RESEARCH SUPPORT, NON-U.S. GOV'T
Prostaglandin E1 opens the ductus venosus in the newborn lamb.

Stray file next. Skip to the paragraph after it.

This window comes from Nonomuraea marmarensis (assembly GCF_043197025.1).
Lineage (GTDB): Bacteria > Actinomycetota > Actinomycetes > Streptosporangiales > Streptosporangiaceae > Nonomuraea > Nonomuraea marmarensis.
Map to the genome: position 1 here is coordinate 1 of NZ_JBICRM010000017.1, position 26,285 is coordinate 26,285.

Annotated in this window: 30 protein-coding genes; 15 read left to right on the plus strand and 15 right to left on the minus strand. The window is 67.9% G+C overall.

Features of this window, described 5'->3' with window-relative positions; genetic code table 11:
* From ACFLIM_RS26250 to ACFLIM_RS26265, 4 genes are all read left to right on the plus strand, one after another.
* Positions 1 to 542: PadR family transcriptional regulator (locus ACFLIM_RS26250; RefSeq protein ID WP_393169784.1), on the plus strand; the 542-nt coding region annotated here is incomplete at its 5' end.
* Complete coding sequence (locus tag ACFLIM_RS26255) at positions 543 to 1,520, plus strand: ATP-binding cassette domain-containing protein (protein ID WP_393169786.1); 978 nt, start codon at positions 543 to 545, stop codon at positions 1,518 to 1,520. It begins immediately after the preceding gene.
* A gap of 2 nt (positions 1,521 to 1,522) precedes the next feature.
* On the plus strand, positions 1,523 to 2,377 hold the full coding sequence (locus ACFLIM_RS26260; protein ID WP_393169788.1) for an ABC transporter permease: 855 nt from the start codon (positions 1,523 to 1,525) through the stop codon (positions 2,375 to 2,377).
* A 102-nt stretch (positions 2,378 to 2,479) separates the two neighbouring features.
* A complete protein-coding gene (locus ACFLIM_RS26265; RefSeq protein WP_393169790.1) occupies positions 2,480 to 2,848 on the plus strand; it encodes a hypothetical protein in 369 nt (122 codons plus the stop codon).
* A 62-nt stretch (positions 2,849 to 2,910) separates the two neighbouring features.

There is in vitro evidence that the ductus venosus of the fetal and newborn lamb relaxes to administration of E-series prostaglandins. We performed this study to determine whether the ductus venosus of the newborn lamb could be reopened by an infusion of prostaglandin E1. Fifteen lambs between 4 and 28 h of life and six lambs between 42 and 96 h of life had portal angiograms to determine whether the ductus venosus was patent. Ten of the lambs between 4 and 28 h of age had a closed ductus venosus as did all of the lambs between 42 and 96 h of age. The lambs with a closed ductus venosus received an infusion of either prostaglandin E1 or normal saline followed by repeat portal angiography. In the 4- to 28-h-old lambs, prostaglandin E1 opened the ductus venosus in each of the five lambs who received it, while saline did not in any of the five who received it. In the 42- to 96-h-old lambs, neither prostaglandin E1 in four lambs nor saline in two lambs opened the ductus venosus. Prostaglandin E1, then, reopens the ductus venosus in the newborn lamb during the first day of life. We speculate that prostaglandin E1 may be useful in reopening the ductus venosus in certain newborn infants such as those requiring catheterization of the right atrium and those with total anomalous pulmonary venous return below the diaphragm.
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